For the last couple of days, I have been musing on the heady, awful and wonderful days of the mid-1980s. At the moment, there’s a kind of pall hanging over South Africa which is a function of the nearly fifteen years of electrickery drama, ongoing corruption and impunity, only the surface of which Zondo has scratched. This is compounded with a growing sense of unease. The crime rate is burgeoning country wide. Closer to home, in the village, it seems rife. That is contradicted by the actual statistics that the local police presented at a recent village meeting. However, in a small community, each crime seems personal: the perpetrators are often habitual criminals who grew up here, and we know by sight, and have fallen by the wayside. The victims – rich and poor – are often people we know.
It began on Sunday
My reflections began on Sunday with the news that Jessie Duarte had died. Not quite ten years my senior, she was a significant character the South African political landscape – that the general (white) public knew about – just before and since 1994. My connections with her are vicarious: I had reason to deal with both of her brothers in the 80s. One, because of his drive behind establishing a coalition of non-governmental organisations. The other, well, it’s not important now. What is important is that at the time, we all had a single goal: a South Africa where people of different races had the same rights and suffrage. Somehow, through it all, we were young people who had fun and lived life to the full. Regardless.
Monday, that’s yesterday, was Mandela Day. For the first time since its inception in 2009, I did nothing remotely connected with its spirit. I can’t remember what I did in 2020 – blame it on Covid. In 2021, and when we were in yet another lockdown, I played a minor role in a client’s campaign for the day. At least. This year, I sort of reflected more on how Nelson Mandela would have been profoundly sad at how his legacy has been destroyed.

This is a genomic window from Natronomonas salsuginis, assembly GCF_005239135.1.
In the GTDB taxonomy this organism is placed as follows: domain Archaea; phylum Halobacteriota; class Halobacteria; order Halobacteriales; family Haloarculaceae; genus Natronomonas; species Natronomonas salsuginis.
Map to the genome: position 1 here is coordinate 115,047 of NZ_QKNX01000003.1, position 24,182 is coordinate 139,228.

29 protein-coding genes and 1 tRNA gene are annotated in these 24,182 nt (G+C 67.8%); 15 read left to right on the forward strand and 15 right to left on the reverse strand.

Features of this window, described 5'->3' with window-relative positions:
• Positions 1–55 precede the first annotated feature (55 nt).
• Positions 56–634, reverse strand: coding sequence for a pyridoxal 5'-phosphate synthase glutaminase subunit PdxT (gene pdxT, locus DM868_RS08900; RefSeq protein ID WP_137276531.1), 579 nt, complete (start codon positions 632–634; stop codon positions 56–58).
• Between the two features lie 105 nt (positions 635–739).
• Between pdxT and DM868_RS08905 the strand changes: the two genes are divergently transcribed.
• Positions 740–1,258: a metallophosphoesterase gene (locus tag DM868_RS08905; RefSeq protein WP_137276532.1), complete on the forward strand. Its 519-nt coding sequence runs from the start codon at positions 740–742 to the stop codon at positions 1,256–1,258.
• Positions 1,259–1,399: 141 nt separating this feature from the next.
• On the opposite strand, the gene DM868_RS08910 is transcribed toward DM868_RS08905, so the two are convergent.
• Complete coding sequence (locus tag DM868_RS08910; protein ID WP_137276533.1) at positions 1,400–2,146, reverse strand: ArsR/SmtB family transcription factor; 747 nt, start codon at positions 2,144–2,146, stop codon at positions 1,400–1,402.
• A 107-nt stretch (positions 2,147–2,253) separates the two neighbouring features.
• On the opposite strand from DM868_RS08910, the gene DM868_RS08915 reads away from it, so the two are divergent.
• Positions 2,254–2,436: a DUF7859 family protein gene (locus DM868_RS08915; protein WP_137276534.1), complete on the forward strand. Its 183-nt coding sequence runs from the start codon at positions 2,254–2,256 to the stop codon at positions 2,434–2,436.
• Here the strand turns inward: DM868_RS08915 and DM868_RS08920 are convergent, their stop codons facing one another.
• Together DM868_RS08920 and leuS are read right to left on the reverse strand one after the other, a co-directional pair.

A death on Mandela Day
Yesterday afternoon as I thumped away at my keyboard to meet an already missed deadline, I heard the announcement that gangster-turned-poet, Don Mattera, had died. I only had one encounter with him. I was all of 22 and it was in 1986 and on a day that was significant in the “struggle” calendar. As I carry on reflecting, and his particular brand of politics, I think it must have been Sharpeville Day in March. He addressed us – staff of a “struggle” organisation. I don’t remember what he said or the poem he read, but I remember things about that day like it was yesterday. Of the man, I remember his presence. Not because he was a hulking man but rather because of his loud, clear message of peace at a time when South Africa was on fire. Already a devout Muslim, he had a gentle strength about him that gave a lie to his past life as a gangster. The room was filled to bursting – probably nearly a hundred of us, hanging on his every word.
Why is this significant, today?
Much of what we did at work in that organisation, every day (and at home), in 1986, was illegal in South Africa. It was illegal for people of different races to work together. It was not the done thing to create equal education for folk of other races. What that meant: an education that encouraged questioning, free speech and genuine intellectual development. It was illegal, that day, for many of the folk in that room to gather in numbers greater than 10, let alone sing Nkosi Sikelel’ iAfrika. And we did. Both. With sombre delight and gusto.